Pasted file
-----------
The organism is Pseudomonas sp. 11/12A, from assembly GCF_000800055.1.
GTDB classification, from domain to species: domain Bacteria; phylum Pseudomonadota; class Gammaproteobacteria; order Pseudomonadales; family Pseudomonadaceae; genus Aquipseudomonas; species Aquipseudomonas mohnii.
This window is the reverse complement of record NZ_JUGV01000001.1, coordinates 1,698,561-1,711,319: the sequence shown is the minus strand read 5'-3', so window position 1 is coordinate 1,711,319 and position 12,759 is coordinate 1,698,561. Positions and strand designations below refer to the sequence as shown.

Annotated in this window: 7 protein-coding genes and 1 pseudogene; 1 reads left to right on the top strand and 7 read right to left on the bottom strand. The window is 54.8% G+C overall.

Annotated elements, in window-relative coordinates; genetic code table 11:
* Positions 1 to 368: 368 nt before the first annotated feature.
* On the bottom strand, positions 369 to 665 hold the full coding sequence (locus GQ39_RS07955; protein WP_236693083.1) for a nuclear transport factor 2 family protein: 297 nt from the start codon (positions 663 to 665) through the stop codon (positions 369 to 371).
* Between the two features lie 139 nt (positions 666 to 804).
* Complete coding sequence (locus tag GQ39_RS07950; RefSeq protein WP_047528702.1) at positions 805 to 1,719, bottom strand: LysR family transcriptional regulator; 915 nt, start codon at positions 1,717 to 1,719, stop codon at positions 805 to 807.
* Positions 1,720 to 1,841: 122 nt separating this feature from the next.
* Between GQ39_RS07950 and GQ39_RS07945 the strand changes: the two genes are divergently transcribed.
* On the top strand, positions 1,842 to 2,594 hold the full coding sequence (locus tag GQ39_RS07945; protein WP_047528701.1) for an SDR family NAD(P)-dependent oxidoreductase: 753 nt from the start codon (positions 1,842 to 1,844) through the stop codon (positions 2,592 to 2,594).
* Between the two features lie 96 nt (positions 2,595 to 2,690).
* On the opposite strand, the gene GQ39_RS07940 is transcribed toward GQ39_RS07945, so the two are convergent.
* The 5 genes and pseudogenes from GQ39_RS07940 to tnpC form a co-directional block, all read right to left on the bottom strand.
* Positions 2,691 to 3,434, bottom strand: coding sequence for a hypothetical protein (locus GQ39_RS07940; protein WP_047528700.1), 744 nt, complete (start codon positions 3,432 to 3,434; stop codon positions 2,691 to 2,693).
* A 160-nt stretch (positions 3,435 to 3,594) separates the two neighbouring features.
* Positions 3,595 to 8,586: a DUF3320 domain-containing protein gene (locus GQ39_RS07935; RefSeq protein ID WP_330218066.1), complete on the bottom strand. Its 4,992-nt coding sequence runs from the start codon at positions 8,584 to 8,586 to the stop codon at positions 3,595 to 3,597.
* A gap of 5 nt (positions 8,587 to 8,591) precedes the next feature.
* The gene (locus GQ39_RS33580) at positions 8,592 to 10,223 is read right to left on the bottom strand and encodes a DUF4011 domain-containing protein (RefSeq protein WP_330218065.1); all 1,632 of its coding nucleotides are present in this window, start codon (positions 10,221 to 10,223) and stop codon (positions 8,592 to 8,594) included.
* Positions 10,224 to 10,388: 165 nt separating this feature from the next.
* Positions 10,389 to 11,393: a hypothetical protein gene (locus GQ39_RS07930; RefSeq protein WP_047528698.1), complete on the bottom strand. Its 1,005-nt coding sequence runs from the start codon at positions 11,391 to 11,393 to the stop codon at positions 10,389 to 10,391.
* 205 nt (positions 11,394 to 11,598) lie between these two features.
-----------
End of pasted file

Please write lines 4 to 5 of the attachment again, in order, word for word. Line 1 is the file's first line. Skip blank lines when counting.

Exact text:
Annotated in this window: 7 protein-coding genes and 1 pseudogene; 1 reads left to right on the top strand and 7 read right to left on the bottom strand. The window is 54.8% G+C overall.

Annotated elements, in window-relative coordinates; genetic code table 11: